It details the greased revolving door between public and private spheres where people get paid a whole lot to be a “strategist” or “adviser” or”consultant” or, fuck me “senior strategist” if they happen to know, or have worked, for the right people. And it makes me very angry.

What makes this reading bearable is Leibovich’s sardonic tone. He constantly references (even renders himself a party to) the incestuousness circle jerk that is Washington (This Town, to the trendy and in-the-know) politics. Consider this passage on page 224, where Very Important Person Richard Holbrooke confronts a White House Staffer, posed at the urinal, in the men’s room :

“Now here was Dick Holbrooke standing next to [Eric] Lesser, gatekeeper to one of the president’s gatekeepers, announcing that he was disappointed in him. Why?/ Because, Holbrooke said, ‘You haven’t gotten me in to see David [Axelrod].’ Holbrooke had been trying to get in to see Axelrod for some time. Holbrooke figured Axelrod was his best hope for scoring his elusive one-on-one with Obama./ When I asked Lesser about the urinal episode, which I heard about secondhand, he declined to comment except to say, ‘I prefer to keep my urinal discussion private.'”

Leibovich’s sense of humor is endemic in this section. Aside from the obvious wordplay at play here between two men in a bathroom, “Dick,” “private,” “disappointed,” “one-on-one,” “secondhand,” it is his ability to deftly showcase the absurd, onanic, masturbatory elements of This Town politics in a short scene that makes this book a winner. One can quickly envision the image of Alec Bladwin, tweaking the ear of a peeing junior staffer in the washroom, in this excerpt.

Despite this tone, This Town is not a comedy. I get the sense that Leibovich spends so much time snarking his colleagues, getting us to laugh alongside him, so we don’t read the entire book in tears.

There are some definite villains. Politico is, undoubtedly, a major culprit in the constant cycling of “news.” Mike Allen comes off as a man-child who runs around This Town, mouth agape, taking selfies with Very Important People (the trend to craft innocuous adjectives into formal titles is a wonderful texty tool of Leibovich’s). The Clintons (Bill and Hill) are clearly huge instigators, and beneficiaries, of  the W.D.C. scene and are, undeniably, slimy.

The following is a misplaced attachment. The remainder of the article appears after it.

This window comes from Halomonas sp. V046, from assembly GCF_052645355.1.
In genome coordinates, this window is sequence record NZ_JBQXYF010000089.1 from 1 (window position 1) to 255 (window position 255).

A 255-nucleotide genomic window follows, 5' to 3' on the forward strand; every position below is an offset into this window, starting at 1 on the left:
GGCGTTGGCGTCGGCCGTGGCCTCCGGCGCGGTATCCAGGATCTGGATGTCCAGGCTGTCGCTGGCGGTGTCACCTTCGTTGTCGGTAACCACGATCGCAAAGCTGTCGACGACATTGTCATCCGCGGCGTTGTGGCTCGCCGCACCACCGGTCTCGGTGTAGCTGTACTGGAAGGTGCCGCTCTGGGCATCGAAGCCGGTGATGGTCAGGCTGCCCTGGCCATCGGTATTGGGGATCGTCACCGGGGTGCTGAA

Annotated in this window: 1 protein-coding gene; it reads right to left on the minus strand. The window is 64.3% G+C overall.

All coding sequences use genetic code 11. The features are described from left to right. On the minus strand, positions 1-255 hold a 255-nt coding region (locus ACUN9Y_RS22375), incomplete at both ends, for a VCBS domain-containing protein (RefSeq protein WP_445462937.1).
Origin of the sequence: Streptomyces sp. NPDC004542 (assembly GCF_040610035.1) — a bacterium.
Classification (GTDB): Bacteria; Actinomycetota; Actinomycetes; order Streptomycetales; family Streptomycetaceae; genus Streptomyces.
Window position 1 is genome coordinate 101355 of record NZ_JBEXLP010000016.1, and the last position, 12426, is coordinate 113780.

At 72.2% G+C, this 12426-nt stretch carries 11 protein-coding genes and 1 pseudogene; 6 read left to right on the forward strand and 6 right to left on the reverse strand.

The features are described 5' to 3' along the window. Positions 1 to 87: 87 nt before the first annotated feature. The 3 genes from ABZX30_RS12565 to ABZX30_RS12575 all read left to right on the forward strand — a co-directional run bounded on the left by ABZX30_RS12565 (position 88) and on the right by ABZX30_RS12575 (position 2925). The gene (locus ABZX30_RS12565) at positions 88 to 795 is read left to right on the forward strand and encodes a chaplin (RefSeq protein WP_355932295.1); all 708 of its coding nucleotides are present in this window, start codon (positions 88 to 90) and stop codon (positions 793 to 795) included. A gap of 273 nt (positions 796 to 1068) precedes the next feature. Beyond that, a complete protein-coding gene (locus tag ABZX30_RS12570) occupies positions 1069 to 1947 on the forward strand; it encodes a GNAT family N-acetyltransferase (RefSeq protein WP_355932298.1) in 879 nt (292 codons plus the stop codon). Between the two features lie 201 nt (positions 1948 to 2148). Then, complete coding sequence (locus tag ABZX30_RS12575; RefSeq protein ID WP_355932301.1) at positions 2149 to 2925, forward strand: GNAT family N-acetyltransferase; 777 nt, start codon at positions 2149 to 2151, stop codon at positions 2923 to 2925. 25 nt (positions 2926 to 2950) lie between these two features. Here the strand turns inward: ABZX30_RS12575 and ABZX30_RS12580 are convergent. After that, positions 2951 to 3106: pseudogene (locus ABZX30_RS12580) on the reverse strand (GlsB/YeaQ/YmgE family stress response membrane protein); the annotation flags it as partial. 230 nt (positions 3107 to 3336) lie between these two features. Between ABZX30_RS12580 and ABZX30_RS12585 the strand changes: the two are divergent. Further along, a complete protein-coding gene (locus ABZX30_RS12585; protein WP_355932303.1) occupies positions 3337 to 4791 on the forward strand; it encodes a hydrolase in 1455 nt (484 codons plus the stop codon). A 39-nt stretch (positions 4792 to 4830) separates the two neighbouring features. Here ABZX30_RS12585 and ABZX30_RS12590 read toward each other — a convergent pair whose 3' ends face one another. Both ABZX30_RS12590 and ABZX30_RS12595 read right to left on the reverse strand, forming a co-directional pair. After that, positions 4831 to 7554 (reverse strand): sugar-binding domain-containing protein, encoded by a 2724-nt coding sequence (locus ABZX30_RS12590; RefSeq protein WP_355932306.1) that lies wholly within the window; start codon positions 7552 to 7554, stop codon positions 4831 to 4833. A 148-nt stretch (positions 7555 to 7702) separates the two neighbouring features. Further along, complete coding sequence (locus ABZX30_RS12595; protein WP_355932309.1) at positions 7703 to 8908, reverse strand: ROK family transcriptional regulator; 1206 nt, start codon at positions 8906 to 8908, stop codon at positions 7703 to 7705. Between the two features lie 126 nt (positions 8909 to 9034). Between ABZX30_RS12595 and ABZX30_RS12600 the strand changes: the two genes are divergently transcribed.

Perhaps a key moment in the book is after Richard “Dick” Holbrooke (a Hillary Clinton favorite) passes away from a torn aorta, so overworked is the aged, wannabe statesman trying to keep his status up. “In March, Kati [Holbrooke’s wife] received a postcard in the mail addressed to ‘Richard C. Holbrooke’ from the Democratic National Committee. ‘Your membership has expired.'”

Once you’re in This Town, you can never leave, unless, of course, you die. As Leibovich points out, This Town is a place you will always have lunch again, regardless of what you’ve fucked up on. The check only comes when you check out, permanently.

The Man From Wilmette

The philosopher Aaron James defines an asshole, in his wonderful book Assholes: A Theory, as a person who: “allows himself to enjoy special advantages and does so systematically; [doing] this out of an entrenched sense of entitlement; and is immunized by his sense of entitlement against the complaints of other people.”

It’s a solid definition and James devotes plenty of time to separate what makes a true asshole different from the everyday jerk, dick, tool, or that guy who just gets cranky when hungry. An actual asshole is somewhat rare. Everyone is a bit off from time to time and can act like an asshole. But to be an asshole, that takes a special breed, a person you might not meet just walking down the street.